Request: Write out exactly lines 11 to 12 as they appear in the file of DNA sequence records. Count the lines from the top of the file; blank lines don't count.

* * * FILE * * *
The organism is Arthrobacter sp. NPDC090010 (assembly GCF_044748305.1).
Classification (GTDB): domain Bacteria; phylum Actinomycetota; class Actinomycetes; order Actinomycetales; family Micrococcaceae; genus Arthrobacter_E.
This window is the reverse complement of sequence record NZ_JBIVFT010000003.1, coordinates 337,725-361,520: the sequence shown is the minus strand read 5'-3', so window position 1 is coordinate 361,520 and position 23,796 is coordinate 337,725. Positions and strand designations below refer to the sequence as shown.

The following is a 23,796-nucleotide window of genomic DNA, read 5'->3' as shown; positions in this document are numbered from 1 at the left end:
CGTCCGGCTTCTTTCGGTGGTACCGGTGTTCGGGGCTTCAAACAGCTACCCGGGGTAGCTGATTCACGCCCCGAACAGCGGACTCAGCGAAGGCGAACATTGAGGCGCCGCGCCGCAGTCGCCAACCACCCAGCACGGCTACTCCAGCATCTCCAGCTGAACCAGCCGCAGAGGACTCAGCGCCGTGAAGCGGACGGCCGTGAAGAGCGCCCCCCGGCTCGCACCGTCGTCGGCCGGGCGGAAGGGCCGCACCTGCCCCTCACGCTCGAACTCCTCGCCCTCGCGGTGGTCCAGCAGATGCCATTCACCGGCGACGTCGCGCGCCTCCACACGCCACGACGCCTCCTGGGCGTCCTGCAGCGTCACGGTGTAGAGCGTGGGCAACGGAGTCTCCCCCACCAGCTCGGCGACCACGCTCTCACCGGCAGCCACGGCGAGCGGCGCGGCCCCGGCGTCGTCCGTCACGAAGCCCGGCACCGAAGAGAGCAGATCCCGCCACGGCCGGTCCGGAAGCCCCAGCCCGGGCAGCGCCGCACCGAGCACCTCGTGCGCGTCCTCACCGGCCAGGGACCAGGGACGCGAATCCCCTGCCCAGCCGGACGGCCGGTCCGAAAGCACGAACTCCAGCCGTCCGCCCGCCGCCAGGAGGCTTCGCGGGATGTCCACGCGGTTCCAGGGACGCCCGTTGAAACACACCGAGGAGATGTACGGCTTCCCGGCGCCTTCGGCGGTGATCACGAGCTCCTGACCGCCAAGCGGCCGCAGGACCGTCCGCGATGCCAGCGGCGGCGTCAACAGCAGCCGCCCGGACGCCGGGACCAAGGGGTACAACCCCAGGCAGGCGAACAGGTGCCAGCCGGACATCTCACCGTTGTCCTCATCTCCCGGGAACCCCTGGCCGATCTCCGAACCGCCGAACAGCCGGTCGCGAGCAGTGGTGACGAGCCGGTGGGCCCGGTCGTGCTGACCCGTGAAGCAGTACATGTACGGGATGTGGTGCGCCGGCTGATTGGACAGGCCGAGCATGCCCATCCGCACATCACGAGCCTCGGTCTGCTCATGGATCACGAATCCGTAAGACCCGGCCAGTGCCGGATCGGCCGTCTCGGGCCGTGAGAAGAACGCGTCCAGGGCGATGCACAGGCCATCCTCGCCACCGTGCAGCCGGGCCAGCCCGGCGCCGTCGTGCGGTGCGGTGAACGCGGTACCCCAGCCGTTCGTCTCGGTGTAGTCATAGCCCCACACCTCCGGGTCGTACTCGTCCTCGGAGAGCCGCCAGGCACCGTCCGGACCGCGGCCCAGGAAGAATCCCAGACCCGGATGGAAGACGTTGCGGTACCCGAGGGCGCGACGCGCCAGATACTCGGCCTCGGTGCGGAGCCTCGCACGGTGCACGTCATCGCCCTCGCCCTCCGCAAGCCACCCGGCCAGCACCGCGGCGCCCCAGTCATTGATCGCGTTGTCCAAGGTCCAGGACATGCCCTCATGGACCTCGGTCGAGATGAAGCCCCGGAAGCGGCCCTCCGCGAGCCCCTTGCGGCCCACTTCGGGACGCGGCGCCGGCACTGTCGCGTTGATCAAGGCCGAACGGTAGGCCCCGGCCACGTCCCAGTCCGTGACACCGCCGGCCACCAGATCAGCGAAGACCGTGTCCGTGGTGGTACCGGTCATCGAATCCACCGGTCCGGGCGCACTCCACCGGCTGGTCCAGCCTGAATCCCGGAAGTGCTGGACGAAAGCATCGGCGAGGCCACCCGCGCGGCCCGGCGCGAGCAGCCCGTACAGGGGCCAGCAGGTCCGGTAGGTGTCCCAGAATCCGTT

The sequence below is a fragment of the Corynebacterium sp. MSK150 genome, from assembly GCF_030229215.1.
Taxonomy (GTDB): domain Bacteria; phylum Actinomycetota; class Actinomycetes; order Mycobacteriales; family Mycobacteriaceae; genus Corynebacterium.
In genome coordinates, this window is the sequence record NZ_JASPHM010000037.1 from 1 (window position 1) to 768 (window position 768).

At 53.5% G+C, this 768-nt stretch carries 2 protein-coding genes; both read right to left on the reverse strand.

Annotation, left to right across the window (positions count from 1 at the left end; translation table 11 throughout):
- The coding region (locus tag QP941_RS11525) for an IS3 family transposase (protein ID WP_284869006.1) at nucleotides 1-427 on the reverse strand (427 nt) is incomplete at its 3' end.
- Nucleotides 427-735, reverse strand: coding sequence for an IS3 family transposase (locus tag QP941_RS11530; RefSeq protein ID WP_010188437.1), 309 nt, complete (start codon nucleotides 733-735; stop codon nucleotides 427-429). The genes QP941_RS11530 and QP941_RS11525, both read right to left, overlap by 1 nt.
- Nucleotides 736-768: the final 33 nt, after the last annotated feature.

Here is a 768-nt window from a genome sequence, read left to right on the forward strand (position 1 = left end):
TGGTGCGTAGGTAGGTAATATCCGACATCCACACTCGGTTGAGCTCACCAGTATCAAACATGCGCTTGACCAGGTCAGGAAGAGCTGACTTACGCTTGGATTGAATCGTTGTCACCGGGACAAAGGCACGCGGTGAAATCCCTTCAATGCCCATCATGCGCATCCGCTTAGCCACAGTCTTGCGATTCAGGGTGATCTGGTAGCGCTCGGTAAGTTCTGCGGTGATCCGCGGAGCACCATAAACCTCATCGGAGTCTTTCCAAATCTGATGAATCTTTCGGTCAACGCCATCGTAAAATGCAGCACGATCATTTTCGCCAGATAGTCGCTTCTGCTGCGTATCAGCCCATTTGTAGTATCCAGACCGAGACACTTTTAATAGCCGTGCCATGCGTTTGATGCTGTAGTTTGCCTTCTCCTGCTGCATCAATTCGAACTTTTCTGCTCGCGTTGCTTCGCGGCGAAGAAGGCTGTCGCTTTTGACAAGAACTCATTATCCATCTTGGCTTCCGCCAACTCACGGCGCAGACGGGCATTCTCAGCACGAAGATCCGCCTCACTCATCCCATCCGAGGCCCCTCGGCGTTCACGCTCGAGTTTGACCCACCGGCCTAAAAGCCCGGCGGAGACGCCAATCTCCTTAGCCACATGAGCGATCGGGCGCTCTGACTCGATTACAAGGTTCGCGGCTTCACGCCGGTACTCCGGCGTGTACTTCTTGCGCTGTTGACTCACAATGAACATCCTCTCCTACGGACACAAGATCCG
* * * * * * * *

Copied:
- The coding region (locus tag QP941_RS11525) for an IS3 family transposase (protein ID WP_284869006.1) at nucleotides 1-427 on the reverse strand (427 nt) is incomplete at its 3' end.
- Nucleotides 427-735, reverse strand: coding sequence for an IS3 family transposase (locus tag QP941_RS11530; RefSeq protein ID WP_010188437.1), 309 nt, complete (start codon nucleotides 733-735; stop codon nucleotides 427-429). The genes QP941_RS11530 and QP941_RS11525, both read right to left, overlap by 1 nt.